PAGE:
After playing several positions in 2001, Pujols spent most of 2002 in left field. He began the season batting cleanup but was moved in May to the third spot in the lineup, where he remained for the rest of his Cardinals career. Pujols hit his 30th home run and got his 100th RBI of the season in a 5–4 loss to the Cincinnati Reds in August, making him the sixth Cardinal to have back-to-back 30-home-run seasons and the second Cardinal (the other was Ray Jablonski) to start his career with back-to-back 100-RBI seasons. The following month, Pujols hit a game-winning two-run single against Pete Munro in a 9–3 victory over the Houston Astros that gave the Cardinals the NL Central title. Pujols finished the year batting .314 (seventh in the NL) with 185 hits (tied for fourth in the NL), 40 doubles (eighth in the NL), 34 home runs (10th in the NL), 118 runs scored (second in the NL to Sosa's 122), and 127 RBIs (second in the NL). He became the first player in major league history to hit over .300 with at least 30 home runs, 100 runs scored, and 100 RBIs in his first two seasons. Pujols finished second in MVP voting to Bonds, becoming the first Cardinal since Stan Musial to finish in the top four in MVP voting for consecutive seasons. At the end of the 2002 season, Chris Haft of MLB.com called him "an outstanding hitter."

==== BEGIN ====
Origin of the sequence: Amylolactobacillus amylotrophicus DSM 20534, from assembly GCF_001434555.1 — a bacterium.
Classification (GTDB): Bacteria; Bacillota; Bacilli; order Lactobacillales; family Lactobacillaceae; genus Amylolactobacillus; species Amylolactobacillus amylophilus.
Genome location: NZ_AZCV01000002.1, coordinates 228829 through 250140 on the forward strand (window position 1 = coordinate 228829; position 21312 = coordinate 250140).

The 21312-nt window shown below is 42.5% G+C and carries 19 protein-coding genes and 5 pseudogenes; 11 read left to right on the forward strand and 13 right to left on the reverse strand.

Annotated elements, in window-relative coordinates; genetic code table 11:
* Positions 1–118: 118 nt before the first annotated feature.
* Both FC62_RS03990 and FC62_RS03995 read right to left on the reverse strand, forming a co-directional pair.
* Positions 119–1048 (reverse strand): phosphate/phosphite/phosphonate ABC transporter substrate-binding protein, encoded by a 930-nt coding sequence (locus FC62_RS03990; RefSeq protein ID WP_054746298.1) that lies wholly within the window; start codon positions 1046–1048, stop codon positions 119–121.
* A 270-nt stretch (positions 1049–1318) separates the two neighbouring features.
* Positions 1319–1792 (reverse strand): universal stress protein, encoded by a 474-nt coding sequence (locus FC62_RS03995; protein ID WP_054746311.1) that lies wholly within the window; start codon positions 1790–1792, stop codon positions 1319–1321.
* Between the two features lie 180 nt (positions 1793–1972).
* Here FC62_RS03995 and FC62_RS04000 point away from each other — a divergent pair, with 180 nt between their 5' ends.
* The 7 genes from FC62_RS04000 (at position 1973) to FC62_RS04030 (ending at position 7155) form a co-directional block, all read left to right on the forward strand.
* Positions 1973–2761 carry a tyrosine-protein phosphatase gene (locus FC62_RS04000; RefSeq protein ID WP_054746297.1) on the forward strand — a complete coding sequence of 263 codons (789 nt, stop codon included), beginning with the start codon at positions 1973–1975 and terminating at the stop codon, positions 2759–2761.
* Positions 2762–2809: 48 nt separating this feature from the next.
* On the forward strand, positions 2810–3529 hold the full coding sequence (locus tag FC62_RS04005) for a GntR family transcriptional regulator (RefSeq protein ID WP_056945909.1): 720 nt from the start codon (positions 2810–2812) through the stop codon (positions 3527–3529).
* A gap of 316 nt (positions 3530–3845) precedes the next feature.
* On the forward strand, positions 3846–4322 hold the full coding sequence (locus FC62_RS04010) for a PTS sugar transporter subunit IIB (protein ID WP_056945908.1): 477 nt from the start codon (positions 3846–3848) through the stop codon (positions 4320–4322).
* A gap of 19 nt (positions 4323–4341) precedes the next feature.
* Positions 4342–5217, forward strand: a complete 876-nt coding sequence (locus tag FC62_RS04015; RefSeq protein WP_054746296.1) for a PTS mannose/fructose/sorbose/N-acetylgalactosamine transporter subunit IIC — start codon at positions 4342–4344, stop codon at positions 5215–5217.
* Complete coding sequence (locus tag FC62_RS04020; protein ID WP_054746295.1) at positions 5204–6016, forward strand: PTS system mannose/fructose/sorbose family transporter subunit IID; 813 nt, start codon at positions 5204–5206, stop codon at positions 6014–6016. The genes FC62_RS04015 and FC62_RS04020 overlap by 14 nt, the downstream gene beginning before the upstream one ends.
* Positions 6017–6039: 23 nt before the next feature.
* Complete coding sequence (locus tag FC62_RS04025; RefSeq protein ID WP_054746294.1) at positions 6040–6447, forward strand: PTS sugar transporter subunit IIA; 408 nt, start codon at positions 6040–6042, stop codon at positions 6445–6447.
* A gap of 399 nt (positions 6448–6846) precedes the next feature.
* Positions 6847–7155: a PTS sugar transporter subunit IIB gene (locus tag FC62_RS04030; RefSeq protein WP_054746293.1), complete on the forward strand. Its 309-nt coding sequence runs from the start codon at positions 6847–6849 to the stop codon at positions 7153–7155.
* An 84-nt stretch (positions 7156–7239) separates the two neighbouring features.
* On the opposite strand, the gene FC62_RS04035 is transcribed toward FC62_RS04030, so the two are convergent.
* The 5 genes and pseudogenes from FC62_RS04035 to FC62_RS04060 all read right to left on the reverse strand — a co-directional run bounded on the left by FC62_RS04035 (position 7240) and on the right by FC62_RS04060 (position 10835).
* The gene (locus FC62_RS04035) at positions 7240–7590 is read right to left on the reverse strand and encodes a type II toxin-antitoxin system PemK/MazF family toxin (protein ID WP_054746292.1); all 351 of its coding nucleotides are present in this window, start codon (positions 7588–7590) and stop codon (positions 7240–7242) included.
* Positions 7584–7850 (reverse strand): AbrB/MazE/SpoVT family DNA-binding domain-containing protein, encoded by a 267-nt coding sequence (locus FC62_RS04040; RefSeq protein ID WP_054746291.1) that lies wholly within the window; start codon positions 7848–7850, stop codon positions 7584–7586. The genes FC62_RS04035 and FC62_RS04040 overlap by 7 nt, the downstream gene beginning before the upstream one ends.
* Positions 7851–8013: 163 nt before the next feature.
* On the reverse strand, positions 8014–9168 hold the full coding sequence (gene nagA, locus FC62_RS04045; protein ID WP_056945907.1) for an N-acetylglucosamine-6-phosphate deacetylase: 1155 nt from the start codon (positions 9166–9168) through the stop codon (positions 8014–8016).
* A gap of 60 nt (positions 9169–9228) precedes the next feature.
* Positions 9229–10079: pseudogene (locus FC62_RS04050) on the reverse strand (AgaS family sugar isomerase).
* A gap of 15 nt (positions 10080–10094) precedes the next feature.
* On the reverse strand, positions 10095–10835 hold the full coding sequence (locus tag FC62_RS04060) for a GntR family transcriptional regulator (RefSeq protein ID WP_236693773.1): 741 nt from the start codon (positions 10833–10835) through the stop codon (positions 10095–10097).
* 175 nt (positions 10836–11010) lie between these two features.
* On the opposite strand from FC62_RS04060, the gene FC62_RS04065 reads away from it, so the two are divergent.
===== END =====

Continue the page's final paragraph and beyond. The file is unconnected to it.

Pujols's contributions helped the Cardinals finish third in home runs and second in batting average and RBI; the Cardinals' pitching staff also finished fourth in ERA. The Cardinals again reached the playoffs, and Pujols had three hits and three RBIs in a three-game sweep of the Diamondbacks in the 2002 NLDS. The team advanced to the 2002 NL Championship Series (NLCS), but lost in five games to the San Francisco Giants. Pujols had five hits, one home run, and two RBIs in the series.